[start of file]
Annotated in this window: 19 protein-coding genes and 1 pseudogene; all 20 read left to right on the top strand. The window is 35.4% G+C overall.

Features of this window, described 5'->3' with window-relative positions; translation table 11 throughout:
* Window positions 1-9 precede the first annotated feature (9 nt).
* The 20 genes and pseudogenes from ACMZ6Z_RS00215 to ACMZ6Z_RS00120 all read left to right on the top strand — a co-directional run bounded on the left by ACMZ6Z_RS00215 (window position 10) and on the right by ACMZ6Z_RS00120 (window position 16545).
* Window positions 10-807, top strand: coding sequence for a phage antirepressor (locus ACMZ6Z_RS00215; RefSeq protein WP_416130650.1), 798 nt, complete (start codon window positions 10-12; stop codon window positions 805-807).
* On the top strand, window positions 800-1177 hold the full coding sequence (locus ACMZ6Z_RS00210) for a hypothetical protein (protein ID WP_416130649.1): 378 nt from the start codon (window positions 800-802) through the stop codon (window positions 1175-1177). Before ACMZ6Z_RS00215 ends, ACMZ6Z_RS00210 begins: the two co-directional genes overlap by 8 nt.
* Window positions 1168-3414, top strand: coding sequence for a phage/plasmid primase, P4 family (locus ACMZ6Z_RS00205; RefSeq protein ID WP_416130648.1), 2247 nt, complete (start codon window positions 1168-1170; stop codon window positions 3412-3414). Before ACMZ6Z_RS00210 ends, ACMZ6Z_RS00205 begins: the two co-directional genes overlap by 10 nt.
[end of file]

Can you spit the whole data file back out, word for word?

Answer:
Annotated in this window: 19 protein-coding genes and 1 pseudogene; all 20 read left to right on the top strand. The window is 35.4% G+C overall.

Features of this window, described 5'->3' with window-relative positions; translation table 11 throughout:
* Window positions 1-9 precede the first annotated feature (9 nt).
* The 20 genes and pseudogenes from ACMZ6Z_RS00215 to ACMZ6Z_RS00120 all read left to right on the top strand — a co-directional run bounded on the left by ACMZ6Z_RS00215 (window position 10) and on the right by ACMZ6Z_RS00120 (window position 16545).
* Window positions 10-807, top strand: coding sequence for a phage antirepressor (locus ACMZ6Z_RS00215; RefSeq protein WP_416130650.1), 798 nt, complete (start codon window positions 10-12; stop codon window positions 805-807).
* On the top strand, window positions 800-1177 hold the full coding sequence (locus ACMZ6Z_RS00210) for a hypothetical protein (protein ID WP_416130649.1): 378 nt from the start codon (window positions 800-802) through the stop codon (window positions 1175-1177). Before ACMZ6Z_RS00215 ends, ACMZ6Z_RS00210 begins: the two co-directional genes overlap by 8 nt.
* Window positions 1168-3414, top strand: coding sequence for a phage/plasmid primase, P4 family (locus ACMZ6Z_RS00205; RefSeq protein ID WP_416130648.1), 2247 nt, complete (start codon window positions 1168-1170; stop codon window positions 3412-3414). Before ACMZ6Z_RS00210 ends, ACMZ6Z_RS00205 begins: the two co-directional genes overlap by 10 nt.